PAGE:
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Homebuilders Reconsider, Will Resume PAC Contributions Homebuilders Reconsider, Will Resume PAC Contributions

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Homebuilders Reconsider, Will Resume PAC Contributions

The National Association of Home Builders decided late Friday to renew its political giving to federal candidates, convinced that Congress is sufficiently focused on addressing the downturn in the housing market.

The board of trustees for its BUILD-PAC voted unanimously to resume making contributions to candidates, reversing a Feb. 12 decision that suspended such giving out of frustration that lawmakers were not doing enough to help its industry.


Unlike other trade groups, the political giving is directed by a board of about 70 members rather than a few politically connected staff members.

The decision to stop PAC contributions caused consternation along K Street and Capitol Hill, with many feeling that the action was politically mishandled and raised the specter of a quid pro quo.


But Ed Brady, chairman of the BUILD-PAC board, defended the decision and noted that it got the attention of lawmakers, the public and the media.

Since the announcement, the Senate passed its housing stimulus package and the House is scheduled next week to take up its bill.

"The trustees decided that, 'Yes, we have been heard and that it's time to consider reinstating the PAC's contributions,'" Brady said. "It was a frustrating position that we were in."

BUILDPAC ranks among the top six trade association PACs, raising more than $3 million this cycle and distributing more than $1.4 million, according to its latest figures.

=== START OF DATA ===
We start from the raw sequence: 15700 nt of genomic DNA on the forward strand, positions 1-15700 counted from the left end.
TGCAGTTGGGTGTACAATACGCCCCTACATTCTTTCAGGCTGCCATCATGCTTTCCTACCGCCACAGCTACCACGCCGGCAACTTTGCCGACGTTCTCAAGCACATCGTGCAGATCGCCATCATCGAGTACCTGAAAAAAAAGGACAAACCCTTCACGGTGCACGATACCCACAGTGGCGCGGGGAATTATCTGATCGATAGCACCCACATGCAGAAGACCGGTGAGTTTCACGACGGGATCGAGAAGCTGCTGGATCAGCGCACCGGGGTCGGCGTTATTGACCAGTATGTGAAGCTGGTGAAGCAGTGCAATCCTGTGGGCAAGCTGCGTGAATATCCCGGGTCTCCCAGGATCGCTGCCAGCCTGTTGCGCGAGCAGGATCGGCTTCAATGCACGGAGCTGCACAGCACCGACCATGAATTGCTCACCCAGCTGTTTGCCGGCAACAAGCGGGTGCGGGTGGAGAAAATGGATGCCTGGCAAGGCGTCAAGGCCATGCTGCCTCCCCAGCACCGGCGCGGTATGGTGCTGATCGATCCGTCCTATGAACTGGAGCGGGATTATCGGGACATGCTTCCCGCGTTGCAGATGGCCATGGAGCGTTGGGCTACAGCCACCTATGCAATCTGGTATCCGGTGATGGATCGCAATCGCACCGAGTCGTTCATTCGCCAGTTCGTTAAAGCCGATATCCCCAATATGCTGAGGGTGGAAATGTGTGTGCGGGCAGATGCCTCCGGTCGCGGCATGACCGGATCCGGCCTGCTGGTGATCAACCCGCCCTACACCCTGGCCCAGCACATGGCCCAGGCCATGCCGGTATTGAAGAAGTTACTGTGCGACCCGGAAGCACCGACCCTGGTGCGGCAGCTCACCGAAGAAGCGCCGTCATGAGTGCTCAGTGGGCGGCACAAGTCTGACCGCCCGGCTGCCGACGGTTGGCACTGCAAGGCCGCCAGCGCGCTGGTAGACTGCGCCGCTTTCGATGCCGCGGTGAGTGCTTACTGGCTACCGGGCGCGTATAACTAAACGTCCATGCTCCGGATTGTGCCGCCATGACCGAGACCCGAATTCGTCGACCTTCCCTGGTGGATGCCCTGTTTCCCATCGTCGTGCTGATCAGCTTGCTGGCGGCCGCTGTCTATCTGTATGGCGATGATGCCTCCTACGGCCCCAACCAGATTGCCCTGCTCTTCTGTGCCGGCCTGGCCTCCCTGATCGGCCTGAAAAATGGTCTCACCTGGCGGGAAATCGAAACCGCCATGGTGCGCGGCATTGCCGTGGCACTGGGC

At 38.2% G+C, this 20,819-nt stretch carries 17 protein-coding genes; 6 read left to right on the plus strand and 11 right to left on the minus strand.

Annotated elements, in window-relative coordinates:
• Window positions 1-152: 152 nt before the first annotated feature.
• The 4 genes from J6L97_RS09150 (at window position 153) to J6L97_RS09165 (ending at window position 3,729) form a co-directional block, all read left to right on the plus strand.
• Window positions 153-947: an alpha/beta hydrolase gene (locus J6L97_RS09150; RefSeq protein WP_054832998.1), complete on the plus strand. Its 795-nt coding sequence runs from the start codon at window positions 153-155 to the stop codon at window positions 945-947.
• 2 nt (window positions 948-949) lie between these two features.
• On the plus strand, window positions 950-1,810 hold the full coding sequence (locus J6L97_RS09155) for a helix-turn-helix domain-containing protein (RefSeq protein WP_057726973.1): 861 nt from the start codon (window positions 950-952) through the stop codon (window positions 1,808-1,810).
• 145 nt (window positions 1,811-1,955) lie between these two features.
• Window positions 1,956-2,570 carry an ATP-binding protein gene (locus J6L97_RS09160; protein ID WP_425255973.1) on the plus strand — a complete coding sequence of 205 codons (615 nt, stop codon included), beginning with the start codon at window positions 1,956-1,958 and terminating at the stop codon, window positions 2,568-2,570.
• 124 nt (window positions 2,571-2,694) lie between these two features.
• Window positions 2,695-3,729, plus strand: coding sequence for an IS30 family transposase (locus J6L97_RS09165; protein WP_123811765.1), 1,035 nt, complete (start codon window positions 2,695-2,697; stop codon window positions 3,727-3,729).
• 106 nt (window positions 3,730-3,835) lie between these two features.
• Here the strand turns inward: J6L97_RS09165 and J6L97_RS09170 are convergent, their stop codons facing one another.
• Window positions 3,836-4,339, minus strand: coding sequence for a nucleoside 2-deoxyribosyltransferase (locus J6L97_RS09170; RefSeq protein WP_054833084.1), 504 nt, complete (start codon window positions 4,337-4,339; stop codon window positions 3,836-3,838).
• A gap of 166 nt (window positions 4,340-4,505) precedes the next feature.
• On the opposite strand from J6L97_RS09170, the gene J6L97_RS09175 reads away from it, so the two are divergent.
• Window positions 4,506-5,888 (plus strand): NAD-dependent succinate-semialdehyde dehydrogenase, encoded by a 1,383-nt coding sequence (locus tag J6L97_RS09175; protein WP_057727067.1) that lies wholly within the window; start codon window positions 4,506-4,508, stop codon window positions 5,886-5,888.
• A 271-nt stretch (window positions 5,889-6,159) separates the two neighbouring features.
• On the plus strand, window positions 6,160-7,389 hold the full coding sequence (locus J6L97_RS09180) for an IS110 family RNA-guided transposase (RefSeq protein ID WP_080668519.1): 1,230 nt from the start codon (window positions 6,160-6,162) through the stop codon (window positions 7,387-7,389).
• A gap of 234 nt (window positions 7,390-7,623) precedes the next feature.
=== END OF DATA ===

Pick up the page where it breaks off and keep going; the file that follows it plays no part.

The association had given $833,000 in contributions to federal candidates so far this election cycle, with 47 percent going to Democrats and 53 percent to the GOP, according to the Center for Responsive Politics.

The NAHB also is redirecting its support of the tax package being debated by Congress.

It helped lead the effort for the Senate tax break that would provide struggling businesses a greater ability to obtain refunds from prior years when they were profitable.

Under current law, business could carry back such net operating losses for only two years; the change would extend it to four years at a cost of $6.1 billion.

But that tax break came under major criticism from both sides of the aisle as an unwise bailout to major builders that profited greatly a few years ago.

Joe Stanton, NAHB's chief lobbyist, said the group is focusing its support on the House tax package that would give first-time homebuyers a tax credit up to $7,500 and make significant changes in the low-income housing tax credit that encourages the building and rehabilitation of affordable units.

"We got beat up," Stanton conceded on the Senate tax package. He noted that the Senate tax break was helped when the top 15 major homebuilders hired the C2 Group to push the provision, but that it soon became dubbed as the "home-builder tax break" even though other industries such as automakers and banks would benefit from it.

"The message got a little mixed that this was the end-all, be-all for the homebuilding industry," Stanton said.

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